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good people of England; one of which is par-seeches him to finish his narration: then be
Grecian Coffee-house, June 28.
My method is, to dive to the bottom of a
story, diverted from it by looking at something at a distance, and I softly hid his box. But he returns to his tale, and, looking for his box, he cries, And so, sir-' Then, when he should have taken a pinch, As I was saying says he,' has nobody seen my box?' His friend be
However low and poor the taking of snuff argues a man to be in his own stock of thoughts, or means to employ his brains and his fingers; yet there is a poorer creature in the world than he, and this is a borrower of snuff; a fellow that keeps no box of his own, but is always asking others for a pinch. Such poor rogues put me always in mind of a common phrase among school-boys when they are composing their exercise, who run to an upper scholar, and cry, 'Pray give me a little sense.' But of all things commend me to the ladies who are got into this pretty help to discourse. I have been these three years persuading Sagissa* to leave it off; but she talks so much, and is so learned, that she above contradiction. However, an accident the other day brought that about, which my eloquence could never accomplish. She had a very Pretty Fellow in her closet, who ran thither to avoid some company that came to visit her: she made an excuse to go in to him for some implement they were talking of. Her eager gallant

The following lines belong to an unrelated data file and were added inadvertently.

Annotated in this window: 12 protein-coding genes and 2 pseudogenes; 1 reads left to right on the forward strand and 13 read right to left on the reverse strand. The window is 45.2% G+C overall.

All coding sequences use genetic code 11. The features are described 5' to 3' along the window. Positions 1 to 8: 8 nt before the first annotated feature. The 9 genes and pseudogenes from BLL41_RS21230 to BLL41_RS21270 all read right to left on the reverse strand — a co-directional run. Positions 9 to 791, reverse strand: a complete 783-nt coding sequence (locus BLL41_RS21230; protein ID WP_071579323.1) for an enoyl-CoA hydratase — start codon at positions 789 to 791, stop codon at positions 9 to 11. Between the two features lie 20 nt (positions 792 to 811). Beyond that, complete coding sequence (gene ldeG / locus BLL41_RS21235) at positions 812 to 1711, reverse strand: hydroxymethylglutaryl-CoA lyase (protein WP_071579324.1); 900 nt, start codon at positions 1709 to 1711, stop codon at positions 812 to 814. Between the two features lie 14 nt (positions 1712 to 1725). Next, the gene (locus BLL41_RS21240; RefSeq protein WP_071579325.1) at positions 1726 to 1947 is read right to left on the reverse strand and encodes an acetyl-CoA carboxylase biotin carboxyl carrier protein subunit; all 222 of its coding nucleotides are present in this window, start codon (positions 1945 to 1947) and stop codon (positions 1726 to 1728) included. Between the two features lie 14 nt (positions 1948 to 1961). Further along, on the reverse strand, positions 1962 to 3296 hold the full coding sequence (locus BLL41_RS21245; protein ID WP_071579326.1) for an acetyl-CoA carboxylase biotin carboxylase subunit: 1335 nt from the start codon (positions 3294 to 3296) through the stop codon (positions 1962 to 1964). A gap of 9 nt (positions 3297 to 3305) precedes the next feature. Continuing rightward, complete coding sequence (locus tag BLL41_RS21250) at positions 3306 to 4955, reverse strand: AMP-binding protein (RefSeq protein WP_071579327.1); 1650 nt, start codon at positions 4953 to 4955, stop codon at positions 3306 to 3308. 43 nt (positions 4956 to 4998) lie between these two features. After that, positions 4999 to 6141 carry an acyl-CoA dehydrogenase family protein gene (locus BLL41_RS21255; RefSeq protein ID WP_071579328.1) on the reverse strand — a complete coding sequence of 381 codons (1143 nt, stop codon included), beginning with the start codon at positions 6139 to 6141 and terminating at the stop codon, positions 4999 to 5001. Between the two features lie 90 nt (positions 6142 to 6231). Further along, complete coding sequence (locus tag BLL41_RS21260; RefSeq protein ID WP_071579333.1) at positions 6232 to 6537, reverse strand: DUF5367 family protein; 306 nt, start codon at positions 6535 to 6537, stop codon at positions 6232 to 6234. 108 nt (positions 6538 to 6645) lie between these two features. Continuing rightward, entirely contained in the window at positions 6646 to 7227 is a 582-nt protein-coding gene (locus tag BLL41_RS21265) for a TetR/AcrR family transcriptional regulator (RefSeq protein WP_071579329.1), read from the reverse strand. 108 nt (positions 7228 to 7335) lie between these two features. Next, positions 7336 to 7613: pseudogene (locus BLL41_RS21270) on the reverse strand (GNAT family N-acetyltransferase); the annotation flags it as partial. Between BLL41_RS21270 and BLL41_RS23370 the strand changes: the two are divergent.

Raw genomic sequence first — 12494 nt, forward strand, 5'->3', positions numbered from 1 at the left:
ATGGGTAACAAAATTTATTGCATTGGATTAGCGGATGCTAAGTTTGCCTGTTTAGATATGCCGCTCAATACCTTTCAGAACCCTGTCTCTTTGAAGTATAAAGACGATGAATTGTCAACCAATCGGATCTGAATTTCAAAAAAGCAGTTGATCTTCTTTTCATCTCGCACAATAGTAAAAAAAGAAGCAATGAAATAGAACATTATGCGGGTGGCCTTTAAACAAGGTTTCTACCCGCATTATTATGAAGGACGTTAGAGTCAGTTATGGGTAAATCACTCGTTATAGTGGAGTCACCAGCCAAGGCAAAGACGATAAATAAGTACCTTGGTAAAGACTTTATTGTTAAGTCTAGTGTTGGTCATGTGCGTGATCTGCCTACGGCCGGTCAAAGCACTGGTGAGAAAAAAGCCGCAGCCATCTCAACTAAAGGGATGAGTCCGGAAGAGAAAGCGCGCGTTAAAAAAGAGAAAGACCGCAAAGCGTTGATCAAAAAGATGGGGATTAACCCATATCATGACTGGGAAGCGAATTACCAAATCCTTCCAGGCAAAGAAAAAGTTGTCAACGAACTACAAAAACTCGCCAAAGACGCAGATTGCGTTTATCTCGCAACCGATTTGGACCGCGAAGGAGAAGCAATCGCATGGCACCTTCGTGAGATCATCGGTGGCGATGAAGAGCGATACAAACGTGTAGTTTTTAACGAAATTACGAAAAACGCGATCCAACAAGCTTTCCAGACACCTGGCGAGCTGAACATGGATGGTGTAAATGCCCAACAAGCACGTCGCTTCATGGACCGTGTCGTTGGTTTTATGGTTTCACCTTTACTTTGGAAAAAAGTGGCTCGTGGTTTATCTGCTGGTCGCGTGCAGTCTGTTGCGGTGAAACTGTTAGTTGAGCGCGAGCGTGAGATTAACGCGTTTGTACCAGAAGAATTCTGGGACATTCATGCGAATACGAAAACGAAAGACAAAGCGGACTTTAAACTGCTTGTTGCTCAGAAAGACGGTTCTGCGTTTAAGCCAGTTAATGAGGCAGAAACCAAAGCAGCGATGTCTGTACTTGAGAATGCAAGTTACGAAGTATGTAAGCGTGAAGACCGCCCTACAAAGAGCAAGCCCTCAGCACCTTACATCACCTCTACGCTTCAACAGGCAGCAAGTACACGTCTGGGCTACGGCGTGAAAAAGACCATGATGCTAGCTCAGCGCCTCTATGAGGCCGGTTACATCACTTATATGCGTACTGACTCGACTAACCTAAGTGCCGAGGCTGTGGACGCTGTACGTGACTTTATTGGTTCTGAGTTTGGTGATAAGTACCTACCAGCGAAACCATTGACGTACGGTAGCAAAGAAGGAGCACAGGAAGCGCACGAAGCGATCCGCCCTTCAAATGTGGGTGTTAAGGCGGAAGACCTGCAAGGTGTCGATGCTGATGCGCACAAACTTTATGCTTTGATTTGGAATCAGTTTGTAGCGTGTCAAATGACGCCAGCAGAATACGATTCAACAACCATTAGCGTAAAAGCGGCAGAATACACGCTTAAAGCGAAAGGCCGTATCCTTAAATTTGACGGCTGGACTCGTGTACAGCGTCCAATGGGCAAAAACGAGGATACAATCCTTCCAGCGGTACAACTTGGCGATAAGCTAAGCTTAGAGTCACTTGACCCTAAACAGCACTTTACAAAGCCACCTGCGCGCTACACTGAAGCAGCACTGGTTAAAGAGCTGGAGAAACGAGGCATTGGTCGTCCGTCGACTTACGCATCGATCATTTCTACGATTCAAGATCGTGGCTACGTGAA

The Ingenious lady here alluded to, under the name
of Sagissa, a diminutive from the word Sage, was probably Mrs. De la Riviere Manley, who provoked Steele by the liberties she had taken with his character in her Secret renewed similar provocations in her after writings, and in Memoirs from the New Atlantis,' &c. She indiscreetly
return was treated most unmercifully.
snatched a kiss; but, being unused to snuff, some grains from off her upper lip made him sneeze aloud, which alarmed the visitants, and has made a discovery, that profound reading, very much intelligence, and a general knowledge of who and who are together, cannot fill her vacant hours so much, but she is sometimes obliged to descend to entertainments less intellectual.
obedient, and most faithful humble servant, &c.'
Will's Coffee-house, June 29.
Having taken a resolution, when plays are acted next winter by an entire good company, to publish observations from time to time on the performance of the actors, I think it but just to give an abstract of the laws of action, for the help of the less learned part of the audience, that they may rationally enjoy so refined and instructive a pleasure as a just representation of human life. The great errors in playing are admirably well exposed in Hamlet's directions to the actors who are to play
his supposed tragedy; by which we shall form our future judgments on their behaviour, and for that reason you have the discourse as follows:
White's Chocolate-house, June 29.
I know no manner of news from this place, but that Cynthio, having been long in despair for the inexorable Clarissa, lately resolved to fall in love with the good old way of bargain and sale, and has pitched upon a very agree-in able young woman. He will undoubtedly succeed; for he accosts her in a strain of familiarity, without breaking through the deference that is due to a woman whom a man would choose for his life.* I have hardly ever heard rough truth spoken with a better grace than in this his letter.
• Lord Hinchinbroke married lady Elizabeth Popham, only daughter of Alexander Popham, esquire, of Littlecote, in Wiltshire.